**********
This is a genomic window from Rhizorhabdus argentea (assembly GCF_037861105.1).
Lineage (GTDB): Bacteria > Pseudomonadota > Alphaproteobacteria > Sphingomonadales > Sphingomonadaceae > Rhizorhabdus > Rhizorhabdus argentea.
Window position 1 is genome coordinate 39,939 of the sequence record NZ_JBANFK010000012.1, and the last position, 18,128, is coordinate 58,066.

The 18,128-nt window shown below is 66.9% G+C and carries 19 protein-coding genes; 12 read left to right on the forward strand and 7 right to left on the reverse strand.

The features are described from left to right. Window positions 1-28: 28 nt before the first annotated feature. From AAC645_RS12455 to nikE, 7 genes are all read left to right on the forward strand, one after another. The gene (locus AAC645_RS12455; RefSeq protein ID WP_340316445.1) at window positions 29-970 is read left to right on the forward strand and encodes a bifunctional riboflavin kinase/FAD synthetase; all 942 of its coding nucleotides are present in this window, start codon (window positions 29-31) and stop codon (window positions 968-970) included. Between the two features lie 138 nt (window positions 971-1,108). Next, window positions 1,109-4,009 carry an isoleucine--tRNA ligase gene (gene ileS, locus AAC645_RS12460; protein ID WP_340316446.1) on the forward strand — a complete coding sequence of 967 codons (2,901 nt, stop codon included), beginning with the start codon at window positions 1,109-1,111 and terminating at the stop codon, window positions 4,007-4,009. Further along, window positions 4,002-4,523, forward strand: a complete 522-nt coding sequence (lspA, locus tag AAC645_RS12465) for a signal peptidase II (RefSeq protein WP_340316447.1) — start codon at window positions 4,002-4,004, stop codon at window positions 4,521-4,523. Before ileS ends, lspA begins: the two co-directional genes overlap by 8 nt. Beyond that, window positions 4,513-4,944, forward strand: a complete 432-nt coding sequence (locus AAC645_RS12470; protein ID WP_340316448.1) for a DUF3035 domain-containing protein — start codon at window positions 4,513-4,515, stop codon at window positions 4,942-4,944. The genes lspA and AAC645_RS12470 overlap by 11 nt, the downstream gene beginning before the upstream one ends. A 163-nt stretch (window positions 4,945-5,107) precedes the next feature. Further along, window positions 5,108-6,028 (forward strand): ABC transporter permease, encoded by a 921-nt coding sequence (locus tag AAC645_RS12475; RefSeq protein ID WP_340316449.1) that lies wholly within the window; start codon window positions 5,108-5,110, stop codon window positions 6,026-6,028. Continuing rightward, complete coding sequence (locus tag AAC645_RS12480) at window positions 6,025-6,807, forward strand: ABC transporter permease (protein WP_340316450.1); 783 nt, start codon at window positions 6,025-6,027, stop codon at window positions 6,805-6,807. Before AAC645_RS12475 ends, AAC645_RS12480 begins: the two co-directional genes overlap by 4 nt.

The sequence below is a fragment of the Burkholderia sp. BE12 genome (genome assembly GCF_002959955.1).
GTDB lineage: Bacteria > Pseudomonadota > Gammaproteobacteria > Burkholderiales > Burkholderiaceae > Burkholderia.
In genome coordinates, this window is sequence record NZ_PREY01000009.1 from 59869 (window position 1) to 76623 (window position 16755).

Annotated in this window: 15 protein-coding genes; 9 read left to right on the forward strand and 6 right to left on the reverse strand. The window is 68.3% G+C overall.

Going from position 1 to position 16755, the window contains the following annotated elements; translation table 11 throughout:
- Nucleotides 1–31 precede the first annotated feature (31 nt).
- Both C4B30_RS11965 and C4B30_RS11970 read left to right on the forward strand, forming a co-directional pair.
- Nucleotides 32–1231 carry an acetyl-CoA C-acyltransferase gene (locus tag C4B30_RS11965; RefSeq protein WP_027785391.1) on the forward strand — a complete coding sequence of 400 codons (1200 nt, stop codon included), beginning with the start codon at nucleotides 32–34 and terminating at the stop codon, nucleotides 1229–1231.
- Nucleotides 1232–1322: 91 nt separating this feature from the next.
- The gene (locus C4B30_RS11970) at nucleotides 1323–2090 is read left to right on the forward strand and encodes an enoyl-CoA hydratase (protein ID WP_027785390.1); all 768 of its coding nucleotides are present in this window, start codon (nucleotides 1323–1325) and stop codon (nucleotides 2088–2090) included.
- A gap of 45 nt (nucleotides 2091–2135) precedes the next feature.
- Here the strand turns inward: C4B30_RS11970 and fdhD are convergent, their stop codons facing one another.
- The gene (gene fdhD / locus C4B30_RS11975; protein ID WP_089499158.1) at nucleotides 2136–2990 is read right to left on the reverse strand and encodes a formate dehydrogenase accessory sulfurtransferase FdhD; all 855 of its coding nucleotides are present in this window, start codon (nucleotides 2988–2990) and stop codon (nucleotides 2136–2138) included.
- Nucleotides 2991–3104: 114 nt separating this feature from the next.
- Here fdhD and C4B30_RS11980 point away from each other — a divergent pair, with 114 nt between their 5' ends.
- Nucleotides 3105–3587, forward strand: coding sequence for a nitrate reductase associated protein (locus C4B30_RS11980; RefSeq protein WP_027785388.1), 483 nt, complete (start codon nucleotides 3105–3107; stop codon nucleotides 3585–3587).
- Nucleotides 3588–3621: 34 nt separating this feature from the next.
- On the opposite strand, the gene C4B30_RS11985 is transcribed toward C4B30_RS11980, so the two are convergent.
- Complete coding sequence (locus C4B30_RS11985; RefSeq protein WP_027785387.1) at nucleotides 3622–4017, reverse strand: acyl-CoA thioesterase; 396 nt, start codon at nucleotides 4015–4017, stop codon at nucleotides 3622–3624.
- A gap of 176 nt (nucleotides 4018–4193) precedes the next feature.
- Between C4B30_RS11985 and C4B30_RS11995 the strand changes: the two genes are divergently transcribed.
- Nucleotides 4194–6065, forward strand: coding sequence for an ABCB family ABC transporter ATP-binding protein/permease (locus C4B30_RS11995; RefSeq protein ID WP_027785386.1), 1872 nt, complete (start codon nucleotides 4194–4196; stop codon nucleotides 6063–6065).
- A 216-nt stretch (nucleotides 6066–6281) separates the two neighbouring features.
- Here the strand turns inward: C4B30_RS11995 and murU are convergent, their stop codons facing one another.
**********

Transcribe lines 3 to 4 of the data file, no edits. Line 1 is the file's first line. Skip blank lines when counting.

Window position 1 is genome coordinate 39,939 of the sequence record NZ_JBANFK010000012.1, and the last position, 18,128, is coordinate 58,066.

The 18,128-nt window shown below is 66.9% G+C and carries 19 protein-coding genes; 12 read left to right on the forward strand and 7 right to left on the reverse strand.